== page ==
Household Saints

Back in the 90’s, a promising Italian-American filmmaker named Nancy Savoca managed to put out three wonderful indie films before she relegated herself to the world of TV directing. Household Saints– her last- barely made a splash, and has never even come out on DVD. This wonderful and quirky story should have solidified Savoca’s place as one of America’s leading young directors- but whether sexism or economics is to blame, that never happened.

Starring the great Tracey Ullman and the equally great Lili Taylor, Household Saints is a funny and fresh look at three generations of Italian-American women and their relationship to both sex and religion. All of Savoca’s films deal with the raw, explosive differences (yet attractions) between women and men. With Household Saints, Savoca takes the character comedy into the realm of absurdist humor, satirizing her Italian peeps’ obsession with Catholicism. Ullman, a brilliant British character comic (in case ya didn’t know) does a great job as the Very-Italian Catherine- a naive young woman who gets “won in a card game,” gets pregnant, becomes a mom, and never quite gets the hang of life… or of the religion she’s supposed to revere.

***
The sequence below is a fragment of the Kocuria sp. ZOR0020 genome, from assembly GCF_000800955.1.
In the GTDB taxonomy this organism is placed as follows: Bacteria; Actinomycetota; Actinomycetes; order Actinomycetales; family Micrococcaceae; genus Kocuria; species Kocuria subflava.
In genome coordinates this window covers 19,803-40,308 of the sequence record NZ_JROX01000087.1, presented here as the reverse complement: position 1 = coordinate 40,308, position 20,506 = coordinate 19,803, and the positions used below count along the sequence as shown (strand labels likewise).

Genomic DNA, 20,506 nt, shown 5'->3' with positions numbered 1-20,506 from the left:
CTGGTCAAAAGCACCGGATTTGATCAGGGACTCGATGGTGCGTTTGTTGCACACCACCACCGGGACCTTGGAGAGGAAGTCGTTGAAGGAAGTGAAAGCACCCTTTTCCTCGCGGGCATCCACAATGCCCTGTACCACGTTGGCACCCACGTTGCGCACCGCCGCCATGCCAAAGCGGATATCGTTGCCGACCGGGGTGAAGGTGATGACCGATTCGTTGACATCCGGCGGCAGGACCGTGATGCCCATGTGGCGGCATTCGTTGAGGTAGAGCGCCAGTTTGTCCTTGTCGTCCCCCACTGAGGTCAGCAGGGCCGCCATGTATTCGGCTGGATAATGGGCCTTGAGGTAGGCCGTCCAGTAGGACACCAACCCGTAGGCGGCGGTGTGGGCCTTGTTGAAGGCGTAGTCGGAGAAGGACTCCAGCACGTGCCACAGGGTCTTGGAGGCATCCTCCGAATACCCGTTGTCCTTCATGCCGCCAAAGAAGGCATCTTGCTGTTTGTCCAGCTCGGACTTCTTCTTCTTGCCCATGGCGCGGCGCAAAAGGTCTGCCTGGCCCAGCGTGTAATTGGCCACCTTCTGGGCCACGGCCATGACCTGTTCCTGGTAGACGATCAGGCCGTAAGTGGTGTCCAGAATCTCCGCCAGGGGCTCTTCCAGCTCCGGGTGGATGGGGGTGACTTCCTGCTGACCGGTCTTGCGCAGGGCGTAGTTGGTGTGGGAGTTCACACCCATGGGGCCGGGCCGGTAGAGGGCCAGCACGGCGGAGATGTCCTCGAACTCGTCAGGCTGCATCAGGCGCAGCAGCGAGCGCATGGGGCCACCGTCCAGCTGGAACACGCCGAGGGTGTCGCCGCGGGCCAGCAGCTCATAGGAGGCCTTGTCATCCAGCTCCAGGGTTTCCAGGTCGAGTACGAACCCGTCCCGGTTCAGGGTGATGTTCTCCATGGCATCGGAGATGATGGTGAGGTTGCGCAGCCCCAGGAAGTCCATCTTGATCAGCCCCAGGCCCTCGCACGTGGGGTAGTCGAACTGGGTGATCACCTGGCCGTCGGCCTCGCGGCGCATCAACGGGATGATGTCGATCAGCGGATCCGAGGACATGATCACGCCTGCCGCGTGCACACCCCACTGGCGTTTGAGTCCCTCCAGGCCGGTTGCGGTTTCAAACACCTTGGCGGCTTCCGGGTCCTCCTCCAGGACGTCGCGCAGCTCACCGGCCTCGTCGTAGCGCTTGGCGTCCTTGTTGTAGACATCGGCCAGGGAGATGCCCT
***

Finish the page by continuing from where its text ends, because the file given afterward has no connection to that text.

Her daughter, Teresa, is something else entirely- even as a young girl, she is already obsessed with achieving sainthood. But of course, with puberty comes new experiences and awakenings, and Teresa (innocently played by Taylor) finds her salvation in an unexpected way. Household Saints is human comedy at its offbeat best.

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